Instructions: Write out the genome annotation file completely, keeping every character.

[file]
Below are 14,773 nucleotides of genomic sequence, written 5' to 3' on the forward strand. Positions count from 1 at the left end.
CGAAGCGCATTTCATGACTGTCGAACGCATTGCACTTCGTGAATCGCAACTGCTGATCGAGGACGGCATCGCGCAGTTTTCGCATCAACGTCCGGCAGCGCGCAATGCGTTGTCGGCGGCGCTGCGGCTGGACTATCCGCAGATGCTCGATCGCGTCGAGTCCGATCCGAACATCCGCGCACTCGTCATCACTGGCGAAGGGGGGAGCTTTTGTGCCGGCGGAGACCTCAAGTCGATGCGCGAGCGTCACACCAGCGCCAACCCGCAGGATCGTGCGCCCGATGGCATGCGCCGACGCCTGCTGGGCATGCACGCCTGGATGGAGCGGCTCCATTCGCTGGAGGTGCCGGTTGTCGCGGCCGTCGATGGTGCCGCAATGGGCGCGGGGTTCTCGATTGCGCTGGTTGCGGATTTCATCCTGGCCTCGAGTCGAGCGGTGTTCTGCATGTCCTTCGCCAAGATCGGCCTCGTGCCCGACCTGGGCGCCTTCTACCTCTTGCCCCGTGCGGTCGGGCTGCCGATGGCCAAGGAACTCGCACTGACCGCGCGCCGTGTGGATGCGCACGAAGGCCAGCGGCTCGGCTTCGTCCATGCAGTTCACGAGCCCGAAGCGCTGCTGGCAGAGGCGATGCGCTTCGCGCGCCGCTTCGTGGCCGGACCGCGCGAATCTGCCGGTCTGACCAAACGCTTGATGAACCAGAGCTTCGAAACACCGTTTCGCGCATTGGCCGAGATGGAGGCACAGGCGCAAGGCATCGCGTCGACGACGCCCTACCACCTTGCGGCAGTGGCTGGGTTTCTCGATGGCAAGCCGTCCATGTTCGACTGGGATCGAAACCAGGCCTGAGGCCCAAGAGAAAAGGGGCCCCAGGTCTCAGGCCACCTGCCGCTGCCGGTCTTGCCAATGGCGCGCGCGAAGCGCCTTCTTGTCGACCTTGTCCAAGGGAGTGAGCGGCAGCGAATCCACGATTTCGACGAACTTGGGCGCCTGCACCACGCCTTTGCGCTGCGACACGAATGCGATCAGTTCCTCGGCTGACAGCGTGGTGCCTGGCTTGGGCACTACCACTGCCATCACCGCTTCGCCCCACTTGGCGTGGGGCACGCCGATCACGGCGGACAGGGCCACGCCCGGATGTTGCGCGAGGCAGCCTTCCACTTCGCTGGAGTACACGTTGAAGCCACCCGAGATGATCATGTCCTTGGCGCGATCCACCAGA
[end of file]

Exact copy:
Below are 14,773 nucleotides of genomic sequence, written 5' to 3' on the forward strand. Positions count from 1 at the left end.
CGAAGCGCATTTCATGACTGTCGAACGCATTGCACTTCGTGAATCGCAACTGCTGATCGAGGACGGCATCGCGCAGTTTTCGCATCAACGTCCGGCAGCGCGCAATGCGTTGTCGGCGGCGCTGCGGCTGGACTATCCGCAGATGCTCGATCGCGTCGAGTCCGATCCGAACATCCGCGCACTCGTCATCACTGGCGAAGGGGGGAGCTTTTGTGCCGGCGGAGACCTCAAGTCGATGCGCGAGCGTCACACCAGCGCCAACCCGCAGGATCGTGCGCCCGATGGCATGCGCCGACGCCTGCTGGGCATGCACGCCTGGATGGAGCGGCTCCATTCGCTGGAGGTGCCGGTTGTCGCGGCCGTCGATGGTGCCGCAATGGGCGCGGGGTTCTCGATTGCGCTGGTTGCGGATTTCATCCTGGCCTCGAGTCGAGCGGTGTTCTGCATGTCCTTCGCCAAGATCGGCCTCGTGCCCGACCTGGGCGCCTTCTACCTCTTGCCCCGTGCGGTCGGGCTGCCGATGGCCAAGGAACTCGCACTGACCGCGCGCCGTGTGGATGCGCACGAAGGCCAGCGGCTCGGCTTCGTCCATGCAGTTCACGAGCCCGAAGCGCTGCTGGCAGAGGCGATGCGCTTCGCGCGCCGCTTCGTGGCCGGACCGCGCGAATCTGCCGGTCTGACCAAACGCTTGATGAACCAGAGCTTCGAAACACCGTTTCGCGCATTGGCCGAGATGGAGGCACAGGCGCAAGGCATCGCGTCGACGACGCCCTACCACCTTGCGGCAGTGGCTGGGTTTCTCGATGGCAAGCCGTCCATGTTCGACTGGGATCGAAACCAGGCCTGAGGCCCAAGAGAAAAGGGGCCCCAGGTCTCAGGCCACCTGCCGCTGCCGGTCTTGCCAATGGCGCGCGCGAAGCGCCTTCTTGTCGACCTTGTCCAAGGGAGTGAGCGGCAGCGAATCCACGATTTCGACGAACTTGGGCGCCTGCACCACGCCTTTGCGCTGCGACACGAATGCGATCAGTTCCTCGGCTGACAGCGTGGTGCCTGGCTTGGGCACTACCACTGCCATCACCGCTTCGCCCCACTTGGCGTGGGGCACGCCGATCACGGCGGACAGGGCCACGCCCGGATGTTGCGCGAGGCAGCCTTCCACTTCGCTGGAGTACACGTTGAAGCCACCCGAGATGATCATGTCCTTGGCGCGATCCACCAGA